I'm working on an article describing why NU is nonexistent in Buffalo, and rare in the Great Lakes region: "No NUs in Buffalo: Why The Rust Belt Rejects New Urbanism". A summary of the major reasons I think NU is not part of the planning and development picture in the region:
* Negative associations with urban-like built environments are still stuck in the heads of much of an insular and aging population, thanks to lots of cultural baggage left over from years of decline, flight, and racial tensions.
* Very low land values offer no incentive for compact development. Developers can build $200K houses on 1/2 acre lots and still make a tidy profit.
* Outdated zoning codes often have no PUD requirements, or mandate very low maximum densities in PUDs and even multi-family districts. We're talking about codes that still mention telegraph offices and haberdasheries.
* Conservative local developers and builders are leery of straying from a "tried and true" formula of single family houses on large lots in a cul-de-sac filled subdivision. There's nothing on the ground in the area, so they're leery of being the guinea pig for NU.
* Conservative lenders/bankers. See the above.
* Land ownership/platting pattern: there are few large parcels available for a good-sized NU development, and it's very difficult to acquire and agglomerate smaller parcels.
* Possible cries of NIMBY because of the much smaller lot sizes associated with NU are likely. The small lot suburban development (5,000-6,000'^2 lots) that is the norm in California, Colorado and the Sunbelt is rare or nonexistent in post-1960 Rust Belt suburbia; those in the Rust Belt aren't accustomed to the sight of higher density suburbs. In the eyes of many, small lot sizes = cheaper houses and more intensive traffic.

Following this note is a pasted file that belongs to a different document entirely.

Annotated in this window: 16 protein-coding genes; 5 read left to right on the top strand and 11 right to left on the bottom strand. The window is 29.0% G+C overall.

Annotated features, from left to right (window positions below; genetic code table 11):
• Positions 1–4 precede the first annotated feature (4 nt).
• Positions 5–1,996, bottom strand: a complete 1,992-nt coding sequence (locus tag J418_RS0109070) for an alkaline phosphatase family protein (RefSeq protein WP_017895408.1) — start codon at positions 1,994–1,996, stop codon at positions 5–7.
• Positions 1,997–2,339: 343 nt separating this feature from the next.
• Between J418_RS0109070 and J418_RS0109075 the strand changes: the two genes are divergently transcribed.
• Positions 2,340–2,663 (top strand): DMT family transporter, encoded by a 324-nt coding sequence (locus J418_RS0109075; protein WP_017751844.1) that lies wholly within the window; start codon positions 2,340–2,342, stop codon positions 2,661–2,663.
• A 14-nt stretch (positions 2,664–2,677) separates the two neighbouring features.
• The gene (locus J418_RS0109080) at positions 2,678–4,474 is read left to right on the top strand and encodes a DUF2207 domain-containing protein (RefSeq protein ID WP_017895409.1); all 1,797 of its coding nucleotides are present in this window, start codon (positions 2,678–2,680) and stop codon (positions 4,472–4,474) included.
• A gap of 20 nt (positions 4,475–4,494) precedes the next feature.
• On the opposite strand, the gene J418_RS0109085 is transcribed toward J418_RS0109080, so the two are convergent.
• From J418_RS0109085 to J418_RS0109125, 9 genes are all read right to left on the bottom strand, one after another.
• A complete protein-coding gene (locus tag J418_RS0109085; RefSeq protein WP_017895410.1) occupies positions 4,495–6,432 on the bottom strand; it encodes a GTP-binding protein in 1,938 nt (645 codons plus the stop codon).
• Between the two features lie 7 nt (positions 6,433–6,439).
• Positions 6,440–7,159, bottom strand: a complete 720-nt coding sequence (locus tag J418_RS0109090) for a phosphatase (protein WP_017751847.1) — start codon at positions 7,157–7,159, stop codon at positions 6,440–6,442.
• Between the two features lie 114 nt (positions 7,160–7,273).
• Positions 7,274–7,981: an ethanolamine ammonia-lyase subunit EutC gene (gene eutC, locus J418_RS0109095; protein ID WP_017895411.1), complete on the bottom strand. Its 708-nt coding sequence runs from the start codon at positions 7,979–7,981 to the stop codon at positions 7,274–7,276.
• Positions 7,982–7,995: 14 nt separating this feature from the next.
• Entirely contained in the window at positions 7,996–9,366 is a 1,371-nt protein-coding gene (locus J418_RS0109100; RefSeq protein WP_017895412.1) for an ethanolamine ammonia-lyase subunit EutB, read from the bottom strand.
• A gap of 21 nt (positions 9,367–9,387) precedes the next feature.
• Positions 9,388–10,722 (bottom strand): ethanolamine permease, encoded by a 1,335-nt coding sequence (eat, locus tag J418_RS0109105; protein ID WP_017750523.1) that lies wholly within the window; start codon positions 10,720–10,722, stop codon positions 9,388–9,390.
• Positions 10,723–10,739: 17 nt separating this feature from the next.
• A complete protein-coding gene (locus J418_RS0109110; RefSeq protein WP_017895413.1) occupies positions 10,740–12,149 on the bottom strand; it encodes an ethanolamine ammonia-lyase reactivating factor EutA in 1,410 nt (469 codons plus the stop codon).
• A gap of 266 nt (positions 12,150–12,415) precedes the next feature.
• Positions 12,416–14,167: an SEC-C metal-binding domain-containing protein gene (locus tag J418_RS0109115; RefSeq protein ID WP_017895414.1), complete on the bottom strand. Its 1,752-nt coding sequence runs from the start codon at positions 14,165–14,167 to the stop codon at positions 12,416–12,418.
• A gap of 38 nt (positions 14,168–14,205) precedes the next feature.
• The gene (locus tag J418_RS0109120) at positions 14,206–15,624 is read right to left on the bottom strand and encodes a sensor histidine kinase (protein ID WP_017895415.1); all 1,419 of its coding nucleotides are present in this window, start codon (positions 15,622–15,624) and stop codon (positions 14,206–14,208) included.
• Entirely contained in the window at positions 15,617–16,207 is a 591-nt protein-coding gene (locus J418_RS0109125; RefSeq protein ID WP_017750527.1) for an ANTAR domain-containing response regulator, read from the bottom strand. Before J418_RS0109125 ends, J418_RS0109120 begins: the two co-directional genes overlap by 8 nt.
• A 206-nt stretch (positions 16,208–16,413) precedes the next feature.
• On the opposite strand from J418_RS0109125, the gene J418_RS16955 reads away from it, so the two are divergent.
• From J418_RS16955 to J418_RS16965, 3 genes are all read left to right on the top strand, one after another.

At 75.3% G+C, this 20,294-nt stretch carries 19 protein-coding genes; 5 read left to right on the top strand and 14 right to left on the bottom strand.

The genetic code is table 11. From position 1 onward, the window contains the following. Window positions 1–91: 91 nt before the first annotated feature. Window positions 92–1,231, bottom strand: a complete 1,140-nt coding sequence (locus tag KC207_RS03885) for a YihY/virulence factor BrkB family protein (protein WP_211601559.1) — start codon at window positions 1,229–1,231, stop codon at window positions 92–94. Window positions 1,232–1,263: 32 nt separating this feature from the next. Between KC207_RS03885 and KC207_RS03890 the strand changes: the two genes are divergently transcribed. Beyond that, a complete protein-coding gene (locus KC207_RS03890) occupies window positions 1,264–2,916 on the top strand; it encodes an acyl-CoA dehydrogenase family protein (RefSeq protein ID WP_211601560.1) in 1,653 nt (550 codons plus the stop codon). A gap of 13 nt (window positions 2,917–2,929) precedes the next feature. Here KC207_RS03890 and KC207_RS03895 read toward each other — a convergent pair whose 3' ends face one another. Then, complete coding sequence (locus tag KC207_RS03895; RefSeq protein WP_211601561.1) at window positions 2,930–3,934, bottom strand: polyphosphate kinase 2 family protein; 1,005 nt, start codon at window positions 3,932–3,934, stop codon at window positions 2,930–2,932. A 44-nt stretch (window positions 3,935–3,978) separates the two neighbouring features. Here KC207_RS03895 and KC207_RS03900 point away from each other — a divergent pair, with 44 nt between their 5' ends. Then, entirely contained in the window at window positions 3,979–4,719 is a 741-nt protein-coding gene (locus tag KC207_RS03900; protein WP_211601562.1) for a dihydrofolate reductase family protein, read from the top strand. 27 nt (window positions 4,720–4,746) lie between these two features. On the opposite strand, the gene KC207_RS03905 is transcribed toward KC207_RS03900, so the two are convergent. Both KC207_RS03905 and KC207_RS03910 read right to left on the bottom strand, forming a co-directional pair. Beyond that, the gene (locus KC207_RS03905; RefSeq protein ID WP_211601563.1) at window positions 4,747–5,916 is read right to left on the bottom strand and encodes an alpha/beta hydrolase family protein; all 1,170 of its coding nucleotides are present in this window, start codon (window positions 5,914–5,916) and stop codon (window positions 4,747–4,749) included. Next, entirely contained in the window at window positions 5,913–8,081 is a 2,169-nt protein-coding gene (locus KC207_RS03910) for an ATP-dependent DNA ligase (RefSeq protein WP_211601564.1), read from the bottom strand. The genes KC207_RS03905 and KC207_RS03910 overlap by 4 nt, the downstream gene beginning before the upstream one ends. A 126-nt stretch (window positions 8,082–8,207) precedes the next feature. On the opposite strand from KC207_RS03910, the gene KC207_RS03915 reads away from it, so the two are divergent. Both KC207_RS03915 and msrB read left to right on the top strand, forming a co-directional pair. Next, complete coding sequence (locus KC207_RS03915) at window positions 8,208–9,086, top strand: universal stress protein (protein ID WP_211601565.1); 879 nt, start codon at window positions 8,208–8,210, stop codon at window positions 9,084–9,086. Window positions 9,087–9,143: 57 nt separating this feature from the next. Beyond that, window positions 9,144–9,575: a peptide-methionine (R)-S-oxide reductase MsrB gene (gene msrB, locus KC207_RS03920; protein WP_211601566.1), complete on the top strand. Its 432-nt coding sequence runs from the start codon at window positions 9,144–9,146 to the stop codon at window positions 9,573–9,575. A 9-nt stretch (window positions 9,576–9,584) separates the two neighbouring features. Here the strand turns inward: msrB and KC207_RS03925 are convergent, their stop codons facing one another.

* In New York state, there is the possibility of opposition from local governments if developed as single-family condominiums, due to lower property tax rates.
* There is widespread belief that cities should copy the built environment of its suburbs. The roots of this may be a spurious relationship logical fallacy. "Amherst is growing. Amherst is dominated by low-density residential development. Therefore, Amherst is growing because it is dominated by low-density residential development on winding drives and cul-de-sacs. For Buffalo to grow, it needs to be more like Amherst, and have plenty of low-density residential development in loop-and-lollypop subdivisions too."
* Desperate local officials have low expectations and a fear of scaring developers away from their communities by asking for more than the bare minimum. "Any development is better than no development."
* Perceptions of design limitations; not just the usual concerns about emergency vehicles but also about snow storage.
What do you think? If you're in the American Rust Belt, why do you think New Urbanism and traditional neighborhood development has been slow to take off there?